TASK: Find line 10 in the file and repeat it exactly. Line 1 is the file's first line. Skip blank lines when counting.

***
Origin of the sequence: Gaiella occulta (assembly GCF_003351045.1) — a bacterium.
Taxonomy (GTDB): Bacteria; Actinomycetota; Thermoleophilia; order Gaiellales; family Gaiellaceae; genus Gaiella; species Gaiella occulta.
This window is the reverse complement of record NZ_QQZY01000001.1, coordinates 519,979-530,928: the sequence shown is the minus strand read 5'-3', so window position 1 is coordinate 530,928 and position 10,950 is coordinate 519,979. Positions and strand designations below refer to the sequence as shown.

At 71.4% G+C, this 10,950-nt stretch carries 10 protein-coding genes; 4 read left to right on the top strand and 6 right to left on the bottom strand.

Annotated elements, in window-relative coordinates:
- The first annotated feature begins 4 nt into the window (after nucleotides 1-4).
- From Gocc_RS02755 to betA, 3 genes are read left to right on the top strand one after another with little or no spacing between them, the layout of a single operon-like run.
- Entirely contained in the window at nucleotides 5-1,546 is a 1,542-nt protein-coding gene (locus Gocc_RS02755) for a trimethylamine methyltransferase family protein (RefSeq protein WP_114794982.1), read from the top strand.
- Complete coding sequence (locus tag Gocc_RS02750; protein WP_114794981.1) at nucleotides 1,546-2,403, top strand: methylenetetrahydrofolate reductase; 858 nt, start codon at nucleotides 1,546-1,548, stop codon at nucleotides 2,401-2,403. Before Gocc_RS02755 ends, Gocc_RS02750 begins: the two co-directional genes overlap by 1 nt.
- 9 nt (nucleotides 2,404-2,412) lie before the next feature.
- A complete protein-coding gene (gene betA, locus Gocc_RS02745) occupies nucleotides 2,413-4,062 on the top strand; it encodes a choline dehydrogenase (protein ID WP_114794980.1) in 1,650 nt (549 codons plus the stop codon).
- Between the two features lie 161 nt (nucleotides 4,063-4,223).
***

- 9 nt (nucleotides 2,404-2,412) lie before the next feature.